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UK Airports, Ministry Of Defence Upgauge Anti-Drone Innovations

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UK Airports, Ministry Of Defence Upgauge Anti-Drone Innovations

UK Airports, Ministry Of Defence Upgauge Anti-Drone Innovations
August 05
08:11 2019

Between December 2018 and January 2019, drones hit the headlines for all the wrong reasons. The clever innovation that allows people to take pictures from 100ft in the air became a menace to the aviation industry. With hundreds of flights in the UK grounded and airlines losing millions, some action was needed.

Within weeks, British airports vowed to implement military-grade technology to stop drones disrupting flights. The move was backed by a government paper titled Taking Flight: The Future of Drones in the UK.

Within the document, the government introduced a new 5 km long by 1 km wide no-fly zone around airports. Additionally, by November 30, 2019, all drone operators in the UK will be required to register their vessel. Moreover, drone pilots will have to take an online competency test.

Airports Fighting Back Against Attacks


While these requirements won’t prevent a deliberate attack, new technology will. Gatwick has already spent £5 million/$6.1 million on anti-drone tech.

Although the airport has kept the finer details of its provisions secret, the Ministry of Defence did order the Drone Dome in 2018. Developed by Israeli company Rafael, the system uses four radars to provide 360-degree tracking and identification capabilities up to a range of seven miles.

While it’s unclear whether or not all UK airports have implemented the Drone Dome, the value of Rafael Advanced Defense Systems Ltd has shot up since 2016.

Now generating more than $2.3 billion in annual revenue, the company is one of the many success stories for drone technology investors. Trading not only from the popularity of drones but the defense systems that have evolved around them, investors are now hot on the technology.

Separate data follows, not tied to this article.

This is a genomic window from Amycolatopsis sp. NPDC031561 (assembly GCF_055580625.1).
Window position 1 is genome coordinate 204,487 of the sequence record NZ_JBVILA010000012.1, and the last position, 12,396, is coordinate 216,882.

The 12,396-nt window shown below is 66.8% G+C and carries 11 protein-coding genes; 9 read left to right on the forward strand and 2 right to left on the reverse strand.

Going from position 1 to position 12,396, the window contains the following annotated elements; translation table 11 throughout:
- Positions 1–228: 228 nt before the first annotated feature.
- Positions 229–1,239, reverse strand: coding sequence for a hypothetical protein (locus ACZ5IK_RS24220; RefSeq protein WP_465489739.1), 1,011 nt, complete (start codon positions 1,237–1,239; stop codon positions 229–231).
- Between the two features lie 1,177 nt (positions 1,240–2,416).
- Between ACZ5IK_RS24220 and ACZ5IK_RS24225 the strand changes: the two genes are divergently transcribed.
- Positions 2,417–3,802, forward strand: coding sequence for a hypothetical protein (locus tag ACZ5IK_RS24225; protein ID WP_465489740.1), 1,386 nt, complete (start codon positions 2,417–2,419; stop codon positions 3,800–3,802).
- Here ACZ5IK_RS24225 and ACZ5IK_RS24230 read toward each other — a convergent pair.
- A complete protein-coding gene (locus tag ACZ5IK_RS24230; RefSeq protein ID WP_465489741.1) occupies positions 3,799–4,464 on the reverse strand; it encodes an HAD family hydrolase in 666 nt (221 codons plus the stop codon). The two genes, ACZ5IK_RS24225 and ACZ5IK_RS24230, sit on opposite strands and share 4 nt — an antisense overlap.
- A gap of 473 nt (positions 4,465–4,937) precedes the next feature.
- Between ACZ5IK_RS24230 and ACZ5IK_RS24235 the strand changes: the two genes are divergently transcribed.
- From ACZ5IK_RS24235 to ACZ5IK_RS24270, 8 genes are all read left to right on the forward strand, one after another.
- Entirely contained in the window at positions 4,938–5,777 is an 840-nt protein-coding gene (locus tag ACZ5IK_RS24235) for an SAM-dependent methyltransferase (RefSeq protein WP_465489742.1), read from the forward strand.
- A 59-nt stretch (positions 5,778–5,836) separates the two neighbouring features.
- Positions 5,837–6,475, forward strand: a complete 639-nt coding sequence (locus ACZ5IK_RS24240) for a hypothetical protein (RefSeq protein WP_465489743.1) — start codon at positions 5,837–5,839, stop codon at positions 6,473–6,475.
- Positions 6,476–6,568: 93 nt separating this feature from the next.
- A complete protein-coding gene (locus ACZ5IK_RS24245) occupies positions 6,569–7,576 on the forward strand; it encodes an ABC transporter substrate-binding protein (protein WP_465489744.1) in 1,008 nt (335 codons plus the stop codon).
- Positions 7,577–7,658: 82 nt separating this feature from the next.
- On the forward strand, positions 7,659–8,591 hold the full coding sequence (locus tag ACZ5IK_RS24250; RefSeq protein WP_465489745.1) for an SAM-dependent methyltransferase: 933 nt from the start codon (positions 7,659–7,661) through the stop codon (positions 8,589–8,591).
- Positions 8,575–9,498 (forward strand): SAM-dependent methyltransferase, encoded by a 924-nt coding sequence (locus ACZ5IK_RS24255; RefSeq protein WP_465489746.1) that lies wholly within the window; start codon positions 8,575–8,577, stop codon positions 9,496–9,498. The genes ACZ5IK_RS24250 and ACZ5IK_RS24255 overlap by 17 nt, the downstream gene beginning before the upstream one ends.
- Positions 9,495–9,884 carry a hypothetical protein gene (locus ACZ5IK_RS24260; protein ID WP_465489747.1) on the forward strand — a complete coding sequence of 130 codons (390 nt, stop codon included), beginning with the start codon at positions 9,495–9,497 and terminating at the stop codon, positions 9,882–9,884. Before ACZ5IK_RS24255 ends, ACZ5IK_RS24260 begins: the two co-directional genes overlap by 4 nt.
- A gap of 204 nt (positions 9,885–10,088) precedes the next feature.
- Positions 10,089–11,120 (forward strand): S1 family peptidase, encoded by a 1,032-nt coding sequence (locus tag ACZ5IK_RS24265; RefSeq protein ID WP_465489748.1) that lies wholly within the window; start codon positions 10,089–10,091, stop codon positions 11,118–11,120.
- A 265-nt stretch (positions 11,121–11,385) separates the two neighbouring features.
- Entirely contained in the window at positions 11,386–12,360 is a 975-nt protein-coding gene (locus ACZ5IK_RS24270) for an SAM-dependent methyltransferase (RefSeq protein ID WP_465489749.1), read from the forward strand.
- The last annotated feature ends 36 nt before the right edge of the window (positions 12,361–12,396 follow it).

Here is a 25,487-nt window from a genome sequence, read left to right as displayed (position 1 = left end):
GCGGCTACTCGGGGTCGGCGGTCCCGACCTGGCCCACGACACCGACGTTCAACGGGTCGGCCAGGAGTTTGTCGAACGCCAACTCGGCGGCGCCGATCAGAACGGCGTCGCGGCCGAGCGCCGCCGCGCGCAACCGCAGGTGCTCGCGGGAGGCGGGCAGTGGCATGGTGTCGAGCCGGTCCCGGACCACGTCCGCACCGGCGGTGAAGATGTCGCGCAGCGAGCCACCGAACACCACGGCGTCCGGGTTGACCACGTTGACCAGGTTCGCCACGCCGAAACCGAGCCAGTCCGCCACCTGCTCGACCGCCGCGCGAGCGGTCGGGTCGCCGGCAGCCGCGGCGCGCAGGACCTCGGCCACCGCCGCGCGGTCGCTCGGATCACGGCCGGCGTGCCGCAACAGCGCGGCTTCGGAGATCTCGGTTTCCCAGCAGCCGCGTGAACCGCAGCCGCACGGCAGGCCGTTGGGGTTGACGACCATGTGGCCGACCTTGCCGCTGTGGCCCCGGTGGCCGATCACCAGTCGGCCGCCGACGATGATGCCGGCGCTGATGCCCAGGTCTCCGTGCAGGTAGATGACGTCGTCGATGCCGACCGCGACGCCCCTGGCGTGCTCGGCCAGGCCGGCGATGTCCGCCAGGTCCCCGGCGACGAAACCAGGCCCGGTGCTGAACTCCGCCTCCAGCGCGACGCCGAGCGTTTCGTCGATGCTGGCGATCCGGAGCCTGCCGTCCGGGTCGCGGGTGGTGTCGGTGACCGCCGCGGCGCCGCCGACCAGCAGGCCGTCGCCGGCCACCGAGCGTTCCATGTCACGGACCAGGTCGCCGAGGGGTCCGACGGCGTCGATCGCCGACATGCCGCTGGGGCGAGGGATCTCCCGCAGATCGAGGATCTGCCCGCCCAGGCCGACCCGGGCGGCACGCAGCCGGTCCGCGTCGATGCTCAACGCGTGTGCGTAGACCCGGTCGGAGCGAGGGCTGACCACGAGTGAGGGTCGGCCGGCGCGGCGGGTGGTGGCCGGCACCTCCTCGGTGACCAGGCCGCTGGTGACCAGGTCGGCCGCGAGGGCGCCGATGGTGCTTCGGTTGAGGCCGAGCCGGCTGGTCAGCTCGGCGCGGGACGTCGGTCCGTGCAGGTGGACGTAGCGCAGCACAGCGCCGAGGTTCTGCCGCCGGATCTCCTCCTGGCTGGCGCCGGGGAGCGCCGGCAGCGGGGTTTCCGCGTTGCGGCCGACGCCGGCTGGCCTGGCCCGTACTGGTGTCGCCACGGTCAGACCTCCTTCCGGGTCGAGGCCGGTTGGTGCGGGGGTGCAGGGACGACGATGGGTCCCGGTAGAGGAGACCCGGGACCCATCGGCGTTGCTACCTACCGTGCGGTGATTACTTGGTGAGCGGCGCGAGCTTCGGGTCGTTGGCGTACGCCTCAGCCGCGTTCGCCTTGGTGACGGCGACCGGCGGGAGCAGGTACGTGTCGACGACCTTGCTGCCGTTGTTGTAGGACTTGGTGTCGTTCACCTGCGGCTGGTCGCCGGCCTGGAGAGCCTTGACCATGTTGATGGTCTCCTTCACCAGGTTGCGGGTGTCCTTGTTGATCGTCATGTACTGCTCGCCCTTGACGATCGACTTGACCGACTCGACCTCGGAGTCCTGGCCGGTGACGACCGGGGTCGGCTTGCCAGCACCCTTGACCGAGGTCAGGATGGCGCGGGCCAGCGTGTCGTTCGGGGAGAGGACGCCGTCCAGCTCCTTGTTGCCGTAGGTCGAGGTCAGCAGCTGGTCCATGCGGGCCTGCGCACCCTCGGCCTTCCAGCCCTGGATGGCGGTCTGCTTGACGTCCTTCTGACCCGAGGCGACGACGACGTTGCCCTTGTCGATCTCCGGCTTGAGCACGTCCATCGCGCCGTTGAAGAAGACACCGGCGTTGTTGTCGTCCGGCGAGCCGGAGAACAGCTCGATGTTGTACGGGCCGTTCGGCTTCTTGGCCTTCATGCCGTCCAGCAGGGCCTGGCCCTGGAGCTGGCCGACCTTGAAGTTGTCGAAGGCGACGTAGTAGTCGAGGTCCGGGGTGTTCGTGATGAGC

Drone Shares Continue to Soar Despite Incidents


In fact, social trading sites have moved to make investing in drones easy for casual and experienced traders. Using features such as eToro’s Copyportfolio, seasoned traders can invest in a managed portfolio that covers some of the largest drone companies.

For example, AeroVironment Inc (AVAV) saw its share price rise from $17 in 2007 to a high of $116 in 2018. Providing drone defense services in the form of unmanned aerial vehicles (UAVs), the company often features in managed portfolios.

Another consequence of the recent drone revolution is that established technology companies are seeing their stocks rise. Video game company Nvidia has become a leading provider of artificial intelligence for drones. When it made a move into the industry, share prices spiked.

From a starting price of $33 in 2016 to more than $269 by mid-2018, NVidia is another company that’s benefited from the drone boom.

Defense Remains Priority as Losses Mount Up


However, even with money pouring into the market and investors finding new ways to make a quick buck, airport attacks have become a major concern.

Airport delay: crowded terminal” (CC BY 2.0) by Mark Hodson Photos

The three days Gatwick found itself at the mercy of drones cost the airport £1.4 million/$1.7 million. As for the airlines, EasyJet estimated the incident cost £15 million/$18.3 million through compensation payments and lost revenue. At that level, the airports nor the airlines can afford to let drones take over.

As well as radars, the technology that can jam signals and stop a craft in midair are available. But, even with the current provisions in place, the UK’s Ministry of Defence wants more. In 2019, it allocated £2 million/$2.45 million of its £80 million/$98 million investment budget to startups to working on drone defense technology.

With a major contributor to the economy at risk, the British government is serious about tackling the issue. While a game of cat and mouse between attackers and defenders is inevitable, all concerned are clearly being proactive. That, at least, should offer some comfort to travelers wanting to avoid further delays.

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A Global Review of Commercial Flight since 1994: the leading Commercial Aviation publication in North America and 35 nations worldwide. Based in Miami, Florida.

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